Running backs need talented offensive linemen to achieve success in the form of rushing yards and rushing touchdowns.
As great as future Pro Football Hall of Famers Jim Brown and Leroy Kelly were as running backs for the Cleveland Browns, their play was definitely helped by the performance of various offensive linemen for the Browns.
One such offensive lineman for Cleveland was John Brown.
As part of a 10-year NFL career, Brown played at right tackle for the Browns from 1962 to 1966, helping Jim Brown and Leroy Kelly rank high (and even lead) in various NFL annual rushing statistics and Cleveland win the 1964 NFL championship.
We take a look at the life of John Brown – before, during, and after his NFL playing career.
The Early Years Before College
John Calvin Brown Jr. was born in Camden, New Jersey on June 9, 1939.
Camden is located in southwestern New Jersey, across the Delaware River from Philadelphia.
Brown attended Camden High School.
At Camden High School, Brown played on both the offensive line and the defensive line.
While Brown played only one year of high school football, his play impressed Syracuse University (“Syracuse”).
After Syracuse offered him a scholarship, Brown decided to attend Syracuse in Syracuse, New York for college.
The College Years
Brown lettered in football at Syracuse for three years in 1959, 1960, and 1961.
In 1959, Brown was a starting offensive lineman for a Syracuse team that is considered one of the greatest teams, if not the greatest team, in Syracuse football history.
Brown helped Syracuse score at least 35 points in seven regular season games in 1959 – a 35-21 triumph over Kansas on September 26, 1959, a 42-6 defeat of Holy Cross on October 17, 1959, a 44-0 shutout of West Virginia on October 24, 1959, a 35-0 shutout of Pitt on October 31, 1959, a 71-0 shutout of Colgate on November 14, 1959, a 46-0 shutout of Boston University on November 21, 1959, and a 36-8 win over UCLA (then ranked 17th in the nation by the Associated Press) on December 5, 1959.
After compiling a 10-0 record in the 1959 regular season, Syracuse met Texas (then ranked fourth in the nation by the Associated Press) in the Cotton Bowl.
Brown helped future College Football Hall of Fame Syracuse running back Ernie Davis score two touchdowns and two two-point-conversions, as Syracuse defeated Texas 23-14.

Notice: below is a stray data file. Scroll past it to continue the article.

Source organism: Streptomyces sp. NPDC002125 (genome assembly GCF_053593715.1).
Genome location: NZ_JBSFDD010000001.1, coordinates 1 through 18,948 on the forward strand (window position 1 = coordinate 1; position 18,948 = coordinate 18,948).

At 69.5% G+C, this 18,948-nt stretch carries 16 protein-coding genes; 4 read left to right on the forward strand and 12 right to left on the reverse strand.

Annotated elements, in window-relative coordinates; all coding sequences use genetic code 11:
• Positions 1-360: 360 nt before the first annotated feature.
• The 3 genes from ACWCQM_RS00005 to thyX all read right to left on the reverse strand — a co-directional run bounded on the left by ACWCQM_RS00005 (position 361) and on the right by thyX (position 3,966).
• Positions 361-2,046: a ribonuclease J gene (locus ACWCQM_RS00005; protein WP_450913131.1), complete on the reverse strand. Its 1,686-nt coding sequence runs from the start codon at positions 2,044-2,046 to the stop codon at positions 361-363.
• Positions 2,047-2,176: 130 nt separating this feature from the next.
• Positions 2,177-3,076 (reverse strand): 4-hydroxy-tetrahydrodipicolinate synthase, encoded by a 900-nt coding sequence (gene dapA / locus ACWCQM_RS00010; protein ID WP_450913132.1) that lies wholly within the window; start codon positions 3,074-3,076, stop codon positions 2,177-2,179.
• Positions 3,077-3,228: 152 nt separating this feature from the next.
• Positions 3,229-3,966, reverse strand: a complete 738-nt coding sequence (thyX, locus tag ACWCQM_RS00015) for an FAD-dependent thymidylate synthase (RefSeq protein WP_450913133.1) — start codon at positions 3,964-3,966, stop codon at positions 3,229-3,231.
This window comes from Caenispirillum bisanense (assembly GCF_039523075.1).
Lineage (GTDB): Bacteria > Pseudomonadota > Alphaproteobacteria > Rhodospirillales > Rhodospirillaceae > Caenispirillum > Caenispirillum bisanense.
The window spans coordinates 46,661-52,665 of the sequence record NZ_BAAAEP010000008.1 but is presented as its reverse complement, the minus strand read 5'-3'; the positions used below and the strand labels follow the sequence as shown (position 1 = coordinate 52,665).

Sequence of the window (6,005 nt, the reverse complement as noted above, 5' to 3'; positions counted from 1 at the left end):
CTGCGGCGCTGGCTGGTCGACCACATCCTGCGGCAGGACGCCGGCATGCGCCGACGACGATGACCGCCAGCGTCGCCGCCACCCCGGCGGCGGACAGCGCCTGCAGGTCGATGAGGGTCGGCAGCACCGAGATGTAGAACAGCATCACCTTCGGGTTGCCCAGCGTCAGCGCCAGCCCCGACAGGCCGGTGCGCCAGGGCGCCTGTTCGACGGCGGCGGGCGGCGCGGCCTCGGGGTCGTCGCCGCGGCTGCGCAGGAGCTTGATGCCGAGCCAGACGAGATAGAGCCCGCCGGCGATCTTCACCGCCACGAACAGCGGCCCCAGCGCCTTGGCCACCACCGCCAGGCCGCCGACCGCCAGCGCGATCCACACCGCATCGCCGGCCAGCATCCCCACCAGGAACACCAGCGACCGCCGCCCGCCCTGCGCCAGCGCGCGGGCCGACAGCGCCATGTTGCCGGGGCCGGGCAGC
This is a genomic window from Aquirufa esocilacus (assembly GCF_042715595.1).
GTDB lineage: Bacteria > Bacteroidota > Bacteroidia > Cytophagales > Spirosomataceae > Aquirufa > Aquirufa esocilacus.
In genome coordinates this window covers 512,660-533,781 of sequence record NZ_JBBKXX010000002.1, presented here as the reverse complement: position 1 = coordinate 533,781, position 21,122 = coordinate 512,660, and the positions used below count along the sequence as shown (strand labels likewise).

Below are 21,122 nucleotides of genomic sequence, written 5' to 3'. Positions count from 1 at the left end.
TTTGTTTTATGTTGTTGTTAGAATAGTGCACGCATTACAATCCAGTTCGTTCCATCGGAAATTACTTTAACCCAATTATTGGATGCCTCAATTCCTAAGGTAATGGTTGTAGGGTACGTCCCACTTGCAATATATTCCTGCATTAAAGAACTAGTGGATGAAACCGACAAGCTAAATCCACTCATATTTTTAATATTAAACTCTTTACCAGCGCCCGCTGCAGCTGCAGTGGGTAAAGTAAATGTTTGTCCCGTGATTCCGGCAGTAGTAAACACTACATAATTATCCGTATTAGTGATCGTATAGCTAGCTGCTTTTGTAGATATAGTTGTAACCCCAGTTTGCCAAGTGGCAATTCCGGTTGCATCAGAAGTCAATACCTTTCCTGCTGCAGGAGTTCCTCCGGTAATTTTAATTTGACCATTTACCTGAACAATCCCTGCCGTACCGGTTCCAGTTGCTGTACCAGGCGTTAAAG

With an 11-0 record, Syracuse was considered consensus national champion in 1959.
In 1960, Brown generally was a back-up offensive lineman for Syracuse.
He was part of an offensive team that scored at least 35 points in three games in 1960 – a 35-7 victory over Boston University on September 24, 1960, a 45-0 shutout of West Virginia on October 22, 1960, and a 46-6 win over Colgate on November 12, 1960.
Syracuse posted a 7-2 record and was ranked 19th in the nation in the final Associated Press poll in 1960.
Brown again generally was a back-up offensive lineman for Syracuse in 1961.
He was part of a Syracuse offense in 1961 that scored 51 points in a game (a 51-8 victory over Colgate on November 11, 1961) and helped Ernie Davis win the 1961 Heisman Trophy.
Syracuse had an 8-3 record, including a 15-14 win over Miami (Florida) in the Liberty Bowl on December 16, 1961, in 1961.
Brown played in the 1962 Hula Bowl and the 1962 Coaches All-America Game.
After graduating from Syracuse in 1962, Brown headed to professional football.
The Pro Football Years
Brown was drafted by both the Cleveland Browns in the fourth round of the 1961 NFL draft (as the 55th overall pick) and the San Diego Chargers in the 22nd round of the 1961 American Football League draft (as the 176th overall pick).
He decided to sign with Cleveland; it is perhaps appropriate that “Brown” played for the “Browns” (the team of Pro Football Hall of Fame coach Paul “Brown” and Jim “Brown”).
With the Browns, Brown looked forward to having the opportunity to block for Jim Brown (who also had attended Syracuse) and Ernie Davis.
Davis, who had been the first pick in the 1962 NFL draft (held on December 4, 1961) by the Washington Redskins, had been acquired by the Browns in a trade with Washington on December 14, 1961.
Tragically, Davis never played for Cleveland, as he was diagnosed with leukemia and died in 1963.
In 1962, as a rookie, Brown (playing at a height of six feet and two inches and a weight of 248 pounds) played in all 14, but did not start any, regular season games.
Brown was a back-up tackle to future All-Pro and Pro Bowl left tackle Dick Schafrath and future Pro Football Hall of Fame right tackle Mike McCormack.
Brown was part of a Cleveland offense that ranked in the 1962 NFL regular season second in fewest sacks allowed (27), third in rushing touchdowns (18), and fifth in average yards per rushing attempt (4.3).
In addition, Jim Brown, in the 1962 NFL regular season, ranked fourth in rushing yards (996) and third in rushing touchdowns (13).
Cleveland had a 7-6-1 record in 1962.
In 1963, after Mike McCormack retired, Brown started all 14 regular season games at right tackle.
It turned out to be the season that Brown had his most extensive playing time as a starter with the Browns.